Chamorro Cardenal, Pedro Joaquín (1924–1978)
Chamorro Cardenal, Pedro Joaquín (1924–1978)
Pedro Joaquín Chamorro Cardenal (b. 23 September 1924; d. 10 January 1978), Nicaraguan political activist. Chamorro came from a prominent Nicaraguan family with a long history of participation in partisan politics (four of his ancestors held the Nicaraguan presidency). Chamorro's father, Pedro Joaquín Chamorro Zelaya, had founded the daily newspaper La Prensa in 1926; upon his father's death in 1952, Chamorro became editor in chief and owner of the paper, which became a vehicle for his opposition to the dictatorship of the Somoza family. Chamorro also condemned the government in a number of books he wrote. In 1948 he cofounded the short-lived National Union of Popular Action and Justice (UNAP). In 1954 he was a member of the Internal Front, which attempted to overthrow Somoza García. He participated in an invasion of Nicaragua from Costa Rica in 1959, the first air invasion in Latin American history and another failed attempt to overthrow the Somoza dictatorship. In 1974 he brought together much of the middle-class opposition to Somoza in the Democratic Union of Liberation (UDEL).
Chamorro paid a high price for his activism. He suffered repeated imprisonment, torture, house arrest, and exile before his assassination in 1978. The public response to his death was a series of general strikes leading to mass insurrection. His death closed off the option of a negotiated end to the Somoza dictatorship. Instead, guerrillas of the Sandinista Liberation Front (Frente Sandinista de la Liberación Nacional—FSLN) overthrew the dictatorship in July 1979.
Chamorro's legacy is still debated. His widow, Violeta Barrios De Chamorro (who was elected president of Nicaragua in 1990), and two of his children, Pedro Joaquín and Cristiana, all favor a conservative interpretation of that legacy. They argue that Chamorro was a nationalist devoid of Communist leanings, and that he was a staunch and traditional Catholic. They believe he would have struggled against the Sandinistas, just as they have done.
But his brother Xavier and two other of Pedro Joaquín's children, Carlos Fernando and Claudia, claim that his legacy was far more radical. They note that his nationalism led him to oppose the imperialist aggression of the United States and that his Catholicism led him to work for social justice through what he called "Christian revolution." They claim he would have been a Sandinista revolutionary as they are.
See alsoNicaragua .
Pedro Joaquín Chamorro, Estirpe Sangrienta: Los Somoza (1980), and Diario de un Preso (1981).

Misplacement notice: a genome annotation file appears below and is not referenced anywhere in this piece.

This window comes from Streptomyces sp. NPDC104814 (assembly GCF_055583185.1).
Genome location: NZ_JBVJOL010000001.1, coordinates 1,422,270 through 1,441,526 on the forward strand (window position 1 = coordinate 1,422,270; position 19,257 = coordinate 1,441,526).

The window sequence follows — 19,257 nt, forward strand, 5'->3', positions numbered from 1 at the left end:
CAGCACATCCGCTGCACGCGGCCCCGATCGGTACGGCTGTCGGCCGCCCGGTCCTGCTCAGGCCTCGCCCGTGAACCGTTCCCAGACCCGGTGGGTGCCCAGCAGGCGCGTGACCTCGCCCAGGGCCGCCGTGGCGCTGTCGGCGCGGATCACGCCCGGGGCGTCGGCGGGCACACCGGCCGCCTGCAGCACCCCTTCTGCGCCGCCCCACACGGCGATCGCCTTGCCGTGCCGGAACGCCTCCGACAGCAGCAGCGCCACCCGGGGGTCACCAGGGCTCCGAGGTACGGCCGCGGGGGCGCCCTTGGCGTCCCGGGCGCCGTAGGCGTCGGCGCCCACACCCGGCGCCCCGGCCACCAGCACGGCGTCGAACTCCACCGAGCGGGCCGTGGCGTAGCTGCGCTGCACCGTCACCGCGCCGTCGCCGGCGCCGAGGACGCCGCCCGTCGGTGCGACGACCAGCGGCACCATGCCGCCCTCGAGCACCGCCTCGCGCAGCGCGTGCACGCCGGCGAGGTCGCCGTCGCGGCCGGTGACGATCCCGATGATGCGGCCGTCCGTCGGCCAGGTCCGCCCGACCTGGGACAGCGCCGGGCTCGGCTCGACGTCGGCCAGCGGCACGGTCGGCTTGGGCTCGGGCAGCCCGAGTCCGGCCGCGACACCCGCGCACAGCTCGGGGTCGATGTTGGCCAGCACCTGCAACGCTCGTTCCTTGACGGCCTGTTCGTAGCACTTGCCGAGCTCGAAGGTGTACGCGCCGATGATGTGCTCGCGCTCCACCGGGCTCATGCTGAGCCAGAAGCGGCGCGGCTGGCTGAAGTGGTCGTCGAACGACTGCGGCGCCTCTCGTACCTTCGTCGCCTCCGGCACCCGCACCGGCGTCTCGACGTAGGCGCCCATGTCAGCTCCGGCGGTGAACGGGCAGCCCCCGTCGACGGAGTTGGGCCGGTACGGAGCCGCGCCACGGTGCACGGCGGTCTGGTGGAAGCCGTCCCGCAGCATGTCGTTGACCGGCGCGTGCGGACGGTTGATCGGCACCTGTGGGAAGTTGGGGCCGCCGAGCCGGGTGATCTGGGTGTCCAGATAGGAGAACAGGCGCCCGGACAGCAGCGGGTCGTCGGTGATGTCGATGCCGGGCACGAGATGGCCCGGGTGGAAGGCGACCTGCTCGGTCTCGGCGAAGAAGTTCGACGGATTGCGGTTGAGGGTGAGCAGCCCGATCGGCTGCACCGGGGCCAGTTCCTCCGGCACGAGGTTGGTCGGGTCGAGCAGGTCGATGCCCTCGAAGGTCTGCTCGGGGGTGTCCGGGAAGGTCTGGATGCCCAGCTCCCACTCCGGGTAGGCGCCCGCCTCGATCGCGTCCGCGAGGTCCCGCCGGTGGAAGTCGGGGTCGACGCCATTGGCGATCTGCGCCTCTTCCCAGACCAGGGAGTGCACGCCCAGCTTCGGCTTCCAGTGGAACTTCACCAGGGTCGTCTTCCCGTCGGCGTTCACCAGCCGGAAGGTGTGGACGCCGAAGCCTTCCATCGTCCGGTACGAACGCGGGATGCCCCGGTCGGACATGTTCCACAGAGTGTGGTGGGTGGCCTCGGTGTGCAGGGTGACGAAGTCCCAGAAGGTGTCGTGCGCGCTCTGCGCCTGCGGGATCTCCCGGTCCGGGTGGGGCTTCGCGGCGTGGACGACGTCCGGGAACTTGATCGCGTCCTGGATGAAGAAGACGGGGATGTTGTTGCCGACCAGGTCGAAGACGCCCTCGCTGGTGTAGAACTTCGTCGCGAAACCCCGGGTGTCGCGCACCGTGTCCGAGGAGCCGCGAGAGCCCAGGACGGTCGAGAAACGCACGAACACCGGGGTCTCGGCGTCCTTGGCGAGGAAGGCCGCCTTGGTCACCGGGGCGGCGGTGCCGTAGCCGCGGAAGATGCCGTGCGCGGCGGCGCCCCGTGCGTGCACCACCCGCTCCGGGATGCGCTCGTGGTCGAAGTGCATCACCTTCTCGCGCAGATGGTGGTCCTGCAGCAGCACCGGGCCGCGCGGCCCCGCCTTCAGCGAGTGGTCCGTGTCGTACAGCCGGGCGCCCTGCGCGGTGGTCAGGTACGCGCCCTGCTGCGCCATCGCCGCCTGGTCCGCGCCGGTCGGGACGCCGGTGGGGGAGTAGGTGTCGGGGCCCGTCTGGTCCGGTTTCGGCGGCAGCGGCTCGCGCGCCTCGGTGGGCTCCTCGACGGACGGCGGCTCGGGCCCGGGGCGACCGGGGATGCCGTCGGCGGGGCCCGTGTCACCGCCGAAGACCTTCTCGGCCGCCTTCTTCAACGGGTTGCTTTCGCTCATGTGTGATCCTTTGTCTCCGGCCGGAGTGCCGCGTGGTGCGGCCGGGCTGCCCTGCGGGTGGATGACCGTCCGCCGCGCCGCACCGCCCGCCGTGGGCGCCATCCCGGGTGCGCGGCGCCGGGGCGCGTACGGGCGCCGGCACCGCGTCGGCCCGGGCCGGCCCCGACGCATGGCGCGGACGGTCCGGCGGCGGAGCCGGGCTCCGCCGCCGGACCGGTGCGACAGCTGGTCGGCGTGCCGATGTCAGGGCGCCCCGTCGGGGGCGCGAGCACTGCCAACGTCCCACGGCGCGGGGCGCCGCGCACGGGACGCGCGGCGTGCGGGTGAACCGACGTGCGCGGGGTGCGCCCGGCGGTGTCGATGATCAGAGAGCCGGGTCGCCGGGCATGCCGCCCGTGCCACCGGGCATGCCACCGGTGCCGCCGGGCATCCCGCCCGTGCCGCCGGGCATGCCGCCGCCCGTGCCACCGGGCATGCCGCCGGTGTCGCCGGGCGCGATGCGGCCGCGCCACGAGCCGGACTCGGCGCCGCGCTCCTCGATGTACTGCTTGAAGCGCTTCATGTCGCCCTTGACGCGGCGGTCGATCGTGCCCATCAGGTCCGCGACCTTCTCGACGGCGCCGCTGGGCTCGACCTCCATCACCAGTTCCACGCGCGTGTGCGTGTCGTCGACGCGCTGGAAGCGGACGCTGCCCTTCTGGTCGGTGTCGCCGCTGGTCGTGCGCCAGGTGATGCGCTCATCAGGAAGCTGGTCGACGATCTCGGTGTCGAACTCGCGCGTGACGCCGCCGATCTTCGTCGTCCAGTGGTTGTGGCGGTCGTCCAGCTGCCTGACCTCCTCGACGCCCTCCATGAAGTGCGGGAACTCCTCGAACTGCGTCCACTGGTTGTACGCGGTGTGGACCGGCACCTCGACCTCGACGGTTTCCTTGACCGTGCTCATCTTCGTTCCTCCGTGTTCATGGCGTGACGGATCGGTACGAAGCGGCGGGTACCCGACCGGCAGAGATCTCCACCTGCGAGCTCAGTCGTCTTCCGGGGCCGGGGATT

Patricia Taylor Edmisten, Nicaragua Divided: La Prensa and the Chamorro Legacy (1990).
Everingham, Mark. Revolution and the Multiclass Coalition in Nicaragua. Pittsburgh: University of Pittsburgh Press, 2002.
"Chamorro Cardenal, Pedro Joaquín (1924–1978)." Encyclopedia of Latin American History and Culture. . Encyclopedia.com. (January 22, 2019). https://www.encyclopedia.com/humanities/encyclopedias-almanacs-transcripts-and-maps/chamorro-cardenal-pedro-joaquin-1924-1978
"Chamorro Cardenal, Pedro Joaquín (1924–1978)." Encyclopedia of Latin American History and Culture. . Retrieved January 22, 2019 from Encyclopedia.com: https://www.encyclopedia.com/humanities/encyclopedias-almanacs-transcripts-and-maps/chamorro-cardenal-pedro-joaquin-1924-1978
Encyclopedia.com gives you the ability to cite reference entries and articles according to common styles from the Modern Language Association (MLA), The Chicago Manual of Style, and the American Psychological Association (APA).
Within the “Cite this article” tool, pick a style to see how all available information looks when formatted according to that style. Then, copy and paste the text into your bibliography or works cited list.
Because each style has its own formatting nuances that evolve over time and not all information is available for every reference entry or article, Encyclopedia.com cannot guarantee each citation it generates. Therefore, it’s best to use Encyclopedia.com citations as a starting point before checking the style against your school or publication’s requirements and the most-recent information available at these sites:
Modern Language Association
The Chicago Manual of Style
American Psychological Association
- Most online reference entries and articles do not have page numbers. Therefore, that information is unavailable for most Encyclopedia.com content. However, the date of retrieval is often important. Refer to each style’s convention regarding the best way to format page numbers and retrieval dates.
- In addition to the MLA, Chicago, and APA styles, your school, university, publication, or institution may have its own requirements for citations. Therefore, be sure to refer to those guidelines when editing your bibliography or works cited list.